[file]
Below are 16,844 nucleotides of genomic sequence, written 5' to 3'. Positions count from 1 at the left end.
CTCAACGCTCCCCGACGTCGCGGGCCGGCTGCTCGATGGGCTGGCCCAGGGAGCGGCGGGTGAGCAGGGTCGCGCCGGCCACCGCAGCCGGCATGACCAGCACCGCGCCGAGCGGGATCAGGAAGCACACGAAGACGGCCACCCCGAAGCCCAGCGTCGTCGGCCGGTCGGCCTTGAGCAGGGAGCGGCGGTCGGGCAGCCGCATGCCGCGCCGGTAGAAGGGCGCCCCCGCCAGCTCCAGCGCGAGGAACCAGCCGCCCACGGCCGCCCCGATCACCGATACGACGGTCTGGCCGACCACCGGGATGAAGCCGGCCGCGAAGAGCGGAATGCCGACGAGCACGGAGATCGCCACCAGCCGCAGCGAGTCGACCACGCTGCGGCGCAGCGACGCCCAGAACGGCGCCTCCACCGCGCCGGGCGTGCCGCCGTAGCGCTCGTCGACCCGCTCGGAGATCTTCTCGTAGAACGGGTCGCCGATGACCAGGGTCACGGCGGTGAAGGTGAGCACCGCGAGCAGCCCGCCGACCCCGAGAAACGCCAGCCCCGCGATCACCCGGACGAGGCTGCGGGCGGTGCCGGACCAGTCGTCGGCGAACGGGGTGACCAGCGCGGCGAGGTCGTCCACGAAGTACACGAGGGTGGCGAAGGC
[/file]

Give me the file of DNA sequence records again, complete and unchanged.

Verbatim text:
Below are 16,844 nucleotides of genomic sequence, written 5' to 3'. Positions count from 1 at the left end.
CTCAACGCTCCCCGACGTCGCGGGCCGGCTGCTCGATGGGCTGGCCCAGGGAGCGGCGGGTGAGCAGGGTCGCGCCGGCCACCGCAGCCGGCATGACCAGCACCGCGCCGAGCGGGATCAGGAAGCACACGAAGACGGCCACCCCGAAGCCCAGCGTCGTCGGCCGGTCGGCCTTGAGCAGGGAGCGGCGGTCGGGCAGCCGCATGCCGCGCCGGTAGAAGGGCGCCCCCGCCAGCTCCAGCGCGAGGAACCAGCCGCCCACGGCCGCCCCGATCACCGATACGACGGTCTGGCCGACCACCGGGATGAAGCCGGCCGCGAAGAGCGGAATGCCGACGAGCACGGAGATCGCCACCAGCCGCAGCGAGTCGACCACGCTGCGGCGCAGCGACGCCCAGAACGGCGCCTCCACCGCGCCGGGCGTGCCGCCGTAGCGCTCGTCGACCCGCTCGGAGATCTTCTCGTAGAACGGGTCGCCGATGACCAGGGTCACGGCGGTGAAGGTGAGCACCGCGAGCAGCCCGCCGACCCCGAGAAACGCCAGCCCCGCGATCACCCGGACGAGGCTGCGGGCGGTGCCGGACCAGTCGTCGGCGAACGGGGTGACCAGCGCGGCGAGGTCGTCCACGAAGTACACGAGGGTGGCGAAGGC